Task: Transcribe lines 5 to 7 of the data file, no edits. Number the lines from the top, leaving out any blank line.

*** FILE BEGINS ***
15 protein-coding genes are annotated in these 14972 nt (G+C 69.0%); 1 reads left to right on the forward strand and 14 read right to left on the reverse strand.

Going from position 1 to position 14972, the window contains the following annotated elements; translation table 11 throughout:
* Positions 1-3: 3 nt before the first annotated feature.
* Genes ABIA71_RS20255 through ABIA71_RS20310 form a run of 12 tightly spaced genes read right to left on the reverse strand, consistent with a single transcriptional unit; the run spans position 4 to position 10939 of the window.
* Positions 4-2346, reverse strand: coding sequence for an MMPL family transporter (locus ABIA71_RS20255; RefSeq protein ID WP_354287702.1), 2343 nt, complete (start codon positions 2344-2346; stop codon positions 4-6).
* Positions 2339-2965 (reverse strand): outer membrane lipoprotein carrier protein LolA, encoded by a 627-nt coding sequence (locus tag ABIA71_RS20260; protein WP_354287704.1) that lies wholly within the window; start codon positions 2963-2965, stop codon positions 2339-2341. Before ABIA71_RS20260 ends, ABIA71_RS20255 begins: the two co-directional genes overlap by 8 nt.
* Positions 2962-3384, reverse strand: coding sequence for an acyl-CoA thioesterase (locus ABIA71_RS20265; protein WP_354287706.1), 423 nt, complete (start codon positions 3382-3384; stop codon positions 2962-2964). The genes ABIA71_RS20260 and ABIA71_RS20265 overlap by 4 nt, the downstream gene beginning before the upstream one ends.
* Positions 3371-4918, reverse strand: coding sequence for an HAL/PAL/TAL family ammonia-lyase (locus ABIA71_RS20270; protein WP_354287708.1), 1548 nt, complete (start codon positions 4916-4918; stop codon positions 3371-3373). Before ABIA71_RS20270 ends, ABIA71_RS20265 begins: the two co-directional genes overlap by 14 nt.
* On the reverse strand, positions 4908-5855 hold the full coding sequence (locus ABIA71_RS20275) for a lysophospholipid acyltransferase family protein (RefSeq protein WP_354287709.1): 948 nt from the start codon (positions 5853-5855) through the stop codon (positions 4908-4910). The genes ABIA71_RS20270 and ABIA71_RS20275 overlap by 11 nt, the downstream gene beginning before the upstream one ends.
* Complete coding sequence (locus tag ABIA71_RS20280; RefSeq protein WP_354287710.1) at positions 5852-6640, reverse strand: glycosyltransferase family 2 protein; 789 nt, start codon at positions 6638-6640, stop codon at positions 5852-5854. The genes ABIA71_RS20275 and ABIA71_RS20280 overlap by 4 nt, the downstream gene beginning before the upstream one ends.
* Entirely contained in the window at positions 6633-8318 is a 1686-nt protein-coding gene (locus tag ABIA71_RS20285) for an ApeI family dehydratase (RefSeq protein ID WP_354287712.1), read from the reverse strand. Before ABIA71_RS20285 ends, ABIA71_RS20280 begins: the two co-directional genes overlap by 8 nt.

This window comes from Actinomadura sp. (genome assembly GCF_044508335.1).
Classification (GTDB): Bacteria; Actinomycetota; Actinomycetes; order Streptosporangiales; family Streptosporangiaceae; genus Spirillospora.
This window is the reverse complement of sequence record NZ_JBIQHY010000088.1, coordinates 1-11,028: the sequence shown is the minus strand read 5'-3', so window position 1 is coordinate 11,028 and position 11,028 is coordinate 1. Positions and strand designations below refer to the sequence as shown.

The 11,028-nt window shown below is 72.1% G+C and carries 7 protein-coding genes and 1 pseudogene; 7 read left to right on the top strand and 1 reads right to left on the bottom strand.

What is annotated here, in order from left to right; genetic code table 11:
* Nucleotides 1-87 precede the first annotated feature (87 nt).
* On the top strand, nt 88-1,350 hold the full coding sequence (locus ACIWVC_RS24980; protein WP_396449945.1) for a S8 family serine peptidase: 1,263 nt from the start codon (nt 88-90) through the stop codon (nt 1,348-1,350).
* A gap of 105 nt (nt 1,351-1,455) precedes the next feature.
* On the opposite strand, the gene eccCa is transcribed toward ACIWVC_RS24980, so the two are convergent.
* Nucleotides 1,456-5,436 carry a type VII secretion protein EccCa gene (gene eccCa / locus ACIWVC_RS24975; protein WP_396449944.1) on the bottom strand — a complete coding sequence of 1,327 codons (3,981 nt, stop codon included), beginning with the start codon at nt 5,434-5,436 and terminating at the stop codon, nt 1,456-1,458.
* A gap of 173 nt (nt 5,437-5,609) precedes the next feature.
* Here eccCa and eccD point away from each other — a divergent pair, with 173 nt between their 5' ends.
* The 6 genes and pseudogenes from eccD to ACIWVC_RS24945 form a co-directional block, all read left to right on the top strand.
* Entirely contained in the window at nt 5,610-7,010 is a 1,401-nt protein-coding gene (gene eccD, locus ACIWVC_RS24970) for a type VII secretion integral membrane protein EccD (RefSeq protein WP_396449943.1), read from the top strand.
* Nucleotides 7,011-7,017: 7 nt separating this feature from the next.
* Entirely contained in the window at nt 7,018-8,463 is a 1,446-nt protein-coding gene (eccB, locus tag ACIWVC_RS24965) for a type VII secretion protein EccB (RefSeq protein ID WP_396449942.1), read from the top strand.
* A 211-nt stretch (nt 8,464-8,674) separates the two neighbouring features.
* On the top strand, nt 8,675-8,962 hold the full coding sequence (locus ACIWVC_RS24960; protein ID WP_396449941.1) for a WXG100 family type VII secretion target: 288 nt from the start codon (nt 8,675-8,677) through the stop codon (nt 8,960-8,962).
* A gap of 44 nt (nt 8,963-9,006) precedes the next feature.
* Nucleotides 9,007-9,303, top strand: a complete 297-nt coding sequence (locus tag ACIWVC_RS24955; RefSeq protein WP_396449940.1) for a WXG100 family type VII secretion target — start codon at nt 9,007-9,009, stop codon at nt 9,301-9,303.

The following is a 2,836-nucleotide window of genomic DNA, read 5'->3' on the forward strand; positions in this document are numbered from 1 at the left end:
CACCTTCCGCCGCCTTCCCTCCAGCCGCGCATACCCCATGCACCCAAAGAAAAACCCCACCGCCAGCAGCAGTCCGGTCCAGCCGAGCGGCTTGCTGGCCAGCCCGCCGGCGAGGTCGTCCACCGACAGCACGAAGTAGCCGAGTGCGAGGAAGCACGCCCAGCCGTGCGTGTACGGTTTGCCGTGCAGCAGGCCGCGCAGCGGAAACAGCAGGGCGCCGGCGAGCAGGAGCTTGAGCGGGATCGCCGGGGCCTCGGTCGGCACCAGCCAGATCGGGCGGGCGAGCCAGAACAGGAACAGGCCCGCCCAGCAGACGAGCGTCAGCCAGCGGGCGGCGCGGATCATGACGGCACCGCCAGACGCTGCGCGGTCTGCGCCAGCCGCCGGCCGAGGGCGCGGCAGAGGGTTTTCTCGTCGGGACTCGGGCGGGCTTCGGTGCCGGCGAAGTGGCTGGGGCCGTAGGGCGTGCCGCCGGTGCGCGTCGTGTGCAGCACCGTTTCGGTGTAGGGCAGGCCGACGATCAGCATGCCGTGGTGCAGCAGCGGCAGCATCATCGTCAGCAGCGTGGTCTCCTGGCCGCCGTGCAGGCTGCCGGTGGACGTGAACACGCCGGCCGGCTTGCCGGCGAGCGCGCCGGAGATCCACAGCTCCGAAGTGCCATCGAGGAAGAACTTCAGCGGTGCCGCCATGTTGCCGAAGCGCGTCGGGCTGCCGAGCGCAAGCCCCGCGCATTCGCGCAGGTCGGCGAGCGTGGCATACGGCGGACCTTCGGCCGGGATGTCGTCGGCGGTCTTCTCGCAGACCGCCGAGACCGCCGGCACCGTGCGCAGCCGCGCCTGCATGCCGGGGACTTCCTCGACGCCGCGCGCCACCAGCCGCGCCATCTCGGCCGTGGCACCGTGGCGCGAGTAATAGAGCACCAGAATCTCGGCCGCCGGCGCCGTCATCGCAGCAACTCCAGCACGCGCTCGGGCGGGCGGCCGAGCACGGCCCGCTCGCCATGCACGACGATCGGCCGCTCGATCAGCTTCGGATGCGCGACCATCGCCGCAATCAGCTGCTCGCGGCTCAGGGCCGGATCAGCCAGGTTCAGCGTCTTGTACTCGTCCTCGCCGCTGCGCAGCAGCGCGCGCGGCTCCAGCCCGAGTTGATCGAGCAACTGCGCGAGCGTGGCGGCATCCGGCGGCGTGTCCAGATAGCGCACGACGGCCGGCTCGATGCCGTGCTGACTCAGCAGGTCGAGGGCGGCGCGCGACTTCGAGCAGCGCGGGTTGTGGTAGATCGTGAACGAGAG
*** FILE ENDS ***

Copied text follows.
* Positions 4-2346, reverse strand: coding sequence for an MMPL family transporter (locus ABIA71_RS20255; RefSeq protein ID WP_354287702.1), 2343 nt, complete (start codon positions 2344-2346; stop codon positions 4-6).
* Positions 2339-2965 (reverse strand): outer membrane lipoprotein carrier protein LolA, encoded by a 627-nt coding sequence (locus tag ABIA71_RS20260; protein WP_354287704.1) that lies wholly within the window; start codon positions 2963-2965, stop codon positions 2339-2341. Before ABIA71_RS20260 ends, ABIA71_RS20255 begins: the two co-directional genes overlap by 8 nt.
* Positions 2962-3384, reverse strand: coding sequence for an acyl-CoA thioesterase (locus ABIA71_RS20265; protein WP_354287706.1), 423 nt, complete (start codon positions 3382-3384; stop codon positions 2962-2964). The genes ABIA71_RS20260 and ABIA71_RS20265 overlap by 4 nt, the downstream gene beginning before the upstream one ends.